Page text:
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I’ve played through probably like, 1.5 times. I got halfway through, died, replayed and miraculously made it to the end of the game without dying again. I can imagine that right at the end (no spoilers) when stakes are high and you’re so close to the finish line, dying would be a major inconvenience. The ending is where the speed of the game suddenly goes from gear one to five; everything happens at breakneck speed and there’s barely time to process what the hell is going on and what the best path is to saving Taylor’s life. But I would say that’s the issue, that there’s no skill involved in the decision making you do. There are two options and you can either choose the right one or the wrong one and sometimes it’s not necessarily obvious which the stupid decision is. There’s one option where skill COULD be involved, where you’re given the option to Google the answer to a question Taylor has about her survival, but even then it’s still entirely luck based which the right option would be. I wish they’d had more options like this where intelligence, skill, thought and logic all played a part at certain times. Where there would be no possible way Taylor could progress without the particular knowledge I had that she did not being stuck on a planet without wifi or phone signal.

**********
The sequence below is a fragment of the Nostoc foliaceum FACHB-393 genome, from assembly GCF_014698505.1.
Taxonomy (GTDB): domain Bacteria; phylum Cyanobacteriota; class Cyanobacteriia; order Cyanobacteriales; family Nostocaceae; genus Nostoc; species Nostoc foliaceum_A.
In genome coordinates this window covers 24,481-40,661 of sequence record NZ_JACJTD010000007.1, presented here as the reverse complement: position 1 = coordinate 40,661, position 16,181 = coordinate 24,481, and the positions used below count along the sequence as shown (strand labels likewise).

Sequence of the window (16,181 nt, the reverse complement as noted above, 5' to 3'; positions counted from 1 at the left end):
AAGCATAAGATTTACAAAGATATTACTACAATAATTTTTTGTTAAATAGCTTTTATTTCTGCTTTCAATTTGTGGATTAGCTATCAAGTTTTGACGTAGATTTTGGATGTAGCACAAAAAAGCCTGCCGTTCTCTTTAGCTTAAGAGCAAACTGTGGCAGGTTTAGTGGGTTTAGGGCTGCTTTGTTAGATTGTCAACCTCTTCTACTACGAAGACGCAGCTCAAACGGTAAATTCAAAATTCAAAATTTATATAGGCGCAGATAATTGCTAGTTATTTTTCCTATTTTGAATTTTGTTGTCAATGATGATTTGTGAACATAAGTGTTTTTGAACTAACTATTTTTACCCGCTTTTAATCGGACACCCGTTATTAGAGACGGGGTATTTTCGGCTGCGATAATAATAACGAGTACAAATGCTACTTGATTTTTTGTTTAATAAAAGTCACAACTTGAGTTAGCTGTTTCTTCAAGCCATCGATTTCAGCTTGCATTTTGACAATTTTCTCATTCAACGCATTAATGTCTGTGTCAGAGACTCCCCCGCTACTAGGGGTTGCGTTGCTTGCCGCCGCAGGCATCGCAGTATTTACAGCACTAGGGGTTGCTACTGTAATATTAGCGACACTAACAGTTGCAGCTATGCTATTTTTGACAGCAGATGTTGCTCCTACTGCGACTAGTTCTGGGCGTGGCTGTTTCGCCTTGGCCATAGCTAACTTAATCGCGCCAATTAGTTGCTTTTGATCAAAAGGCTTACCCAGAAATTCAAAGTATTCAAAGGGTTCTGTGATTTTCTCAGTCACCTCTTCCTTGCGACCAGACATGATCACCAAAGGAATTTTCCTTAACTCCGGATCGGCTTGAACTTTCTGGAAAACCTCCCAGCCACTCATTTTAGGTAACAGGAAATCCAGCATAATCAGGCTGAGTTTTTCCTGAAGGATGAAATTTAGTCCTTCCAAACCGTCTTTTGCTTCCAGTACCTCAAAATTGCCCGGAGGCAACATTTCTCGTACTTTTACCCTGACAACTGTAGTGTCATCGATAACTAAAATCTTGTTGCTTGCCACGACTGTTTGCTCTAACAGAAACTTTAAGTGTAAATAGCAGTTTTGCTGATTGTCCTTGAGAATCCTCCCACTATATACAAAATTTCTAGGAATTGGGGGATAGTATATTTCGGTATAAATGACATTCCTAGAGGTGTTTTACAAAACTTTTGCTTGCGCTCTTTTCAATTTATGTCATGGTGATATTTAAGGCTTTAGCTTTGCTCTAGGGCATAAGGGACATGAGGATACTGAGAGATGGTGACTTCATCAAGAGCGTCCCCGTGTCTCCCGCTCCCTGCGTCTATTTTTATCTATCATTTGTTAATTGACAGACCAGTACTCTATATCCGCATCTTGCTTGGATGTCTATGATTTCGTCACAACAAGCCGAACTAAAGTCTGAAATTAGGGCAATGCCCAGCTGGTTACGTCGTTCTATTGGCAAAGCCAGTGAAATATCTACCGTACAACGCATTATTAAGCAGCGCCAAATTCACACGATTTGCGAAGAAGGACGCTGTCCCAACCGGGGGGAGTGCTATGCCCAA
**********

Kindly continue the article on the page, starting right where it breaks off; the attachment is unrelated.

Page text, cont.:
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I managed to get this as part of Apple's app of the week so it was free, but I feel it's usual price of under £1 (generally, but I think it varies) is very fair. The choices are mostly, like 80%, well written. Never too similar, sometimes a moral dilemma, but sometimes the two options you are faced with are SO BANAL. Like Taylor will say, “No way! Oh god oh god oh god” and instead  of being able to wait a minute to hear what she has to say you literally have to choose “What is it?” or “Take a minute” like why! No, bitch, don’t take a minute! I want answers now but I’m totally pretending to be patient and kind when really you just need to tell me what is up. Especially near the end this is extremely prevalent and when there are barely any gaps and your main job is to ask, “Tell me!” it gets a bit grating. Even Taylor, a qualified astronaut who in reality would be approximately a billion times smarter than the average player, gives no strong reason as to why she would listen to your advice so willingly. There are times she rebels and that’s frustrating but quite amusing at the same time. There’s a mixed bag in terms of the quality of the writing, but luckily for the player it is generally on the excellent and conversational side. 


Overall this game is an enjoyable, involving ride that lasts days and feels like you’re really a part of mission control helping to save someone’s life. The interface is the most simple I’ve seen but it’s effective and would be especially fun with a smart watch for the constant updates. It is an easy game to grasp, but at times the overly simplistic choices can be frustrating or dull. If you enjoyed this app, well rejoice! There is now a part two to eat up a few more days of your life.

8.5/10